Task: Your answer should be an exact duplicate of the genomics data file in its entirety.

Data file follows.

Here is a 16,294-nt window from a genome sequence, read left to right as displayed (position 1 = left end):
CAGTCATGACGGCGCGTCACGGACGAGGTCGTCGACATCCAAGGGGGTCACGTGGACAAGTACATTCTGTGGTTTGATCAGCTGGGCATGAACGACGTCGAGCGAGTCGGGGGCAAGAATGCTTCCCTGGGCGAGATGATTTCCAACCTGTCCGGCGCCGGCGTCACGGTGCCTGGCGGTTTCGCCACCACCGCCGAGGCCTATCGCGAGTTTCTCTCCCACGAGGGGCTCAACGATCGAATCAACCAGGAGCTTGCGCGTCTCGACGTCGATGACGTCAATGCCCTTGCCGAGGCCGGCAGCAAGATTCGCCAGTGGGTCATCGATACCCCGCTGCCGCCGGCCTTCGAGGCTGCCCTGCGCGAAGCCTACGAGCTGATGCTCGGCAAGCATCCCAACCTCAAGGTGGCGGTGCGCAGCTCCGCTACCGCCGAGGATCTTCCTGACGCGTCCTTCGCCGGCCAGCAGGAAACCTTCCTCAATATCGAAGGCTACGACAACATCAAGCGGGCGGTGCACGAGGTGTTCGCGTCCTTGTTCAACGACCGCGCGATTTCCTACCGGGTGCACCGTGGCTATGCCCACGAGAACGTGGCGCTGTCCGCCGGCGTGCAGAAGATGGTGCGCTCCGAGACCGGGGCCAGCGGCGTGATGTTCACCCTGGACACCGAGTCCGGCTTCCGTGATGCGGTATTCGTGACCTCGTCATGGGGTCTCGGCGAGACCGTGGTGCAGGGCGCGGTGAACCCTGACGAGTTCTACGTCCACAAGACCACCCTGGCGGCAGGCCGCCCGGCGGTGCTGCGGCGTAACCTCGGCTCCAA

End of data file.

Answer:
Here is a 16,294-nt window from a genome sequence, read left to right as displayed (position 1 = left end):
CAGTCATGACGGCGCGTCACGGACGAGGTCGTCGACATCCAAGGGGGTCACGTGGACAAGTACATTCTGTGGTTTGATCAGCTGGGCATGAACGACGTCGAGCGAGTCGGGGGCAAGAATGCTTCCCTGGGCGAGATGATTTCCAACCTGTCCGGCGCCGGCGTCACGGTGCCTGGCGGTTTCGCCACCACCGCCGAGGCCTATCGCGAGTTTCTCTCCCACGAGGGGCTCAACGATCGAATCAACCAGGAGCTTGCGCGTCTCGACGTCGATGACGTCAATGCCCTTGCCGAGGCCGGCAGCAAGATTCGCCAGTGGGTCATCGATACCCCGCTGCCGCCGGCCTTCGAGGCTGCCCTGCGCGAAGCCTACGAGCTGATGCTCGGCAAGCATCCCAACCTCAAGGTGGCGGTGCGCAGCTCCGCTACCGCCGAGGATCTTCCTGACGCGTCCTTCGCCGGCCAGCAGGAAACCTTCCTCAATATCGAAGGCTACGACAACATCAAGCGGGCGGTGCACGAGGTGTTCGCGTCCTTGTTCAACGACCGCGCGATTTCCTACCGGGTGCACCGTGGCTATGCCCACGAGAACGTGGCGCTGTCCGCCGGCGTGCAGAAGATGGTGCGCTCCGAGACCGGGGCCAGCGGCGTGATGTTCACCCTGGACACCGAGTCCGGCTTCCGTGATGCGGTATTCGTGACCTCGTCATGGGGTCTCGGCGAGACCGTGGTGCAGGGCGCGGTGAACCCTGACGAGTTCTACGTCCACAAGACCACCCTGGCGGCAGGCCGCCCGGCGGTGCTGCGGCGTAACCTCGGCTCCAA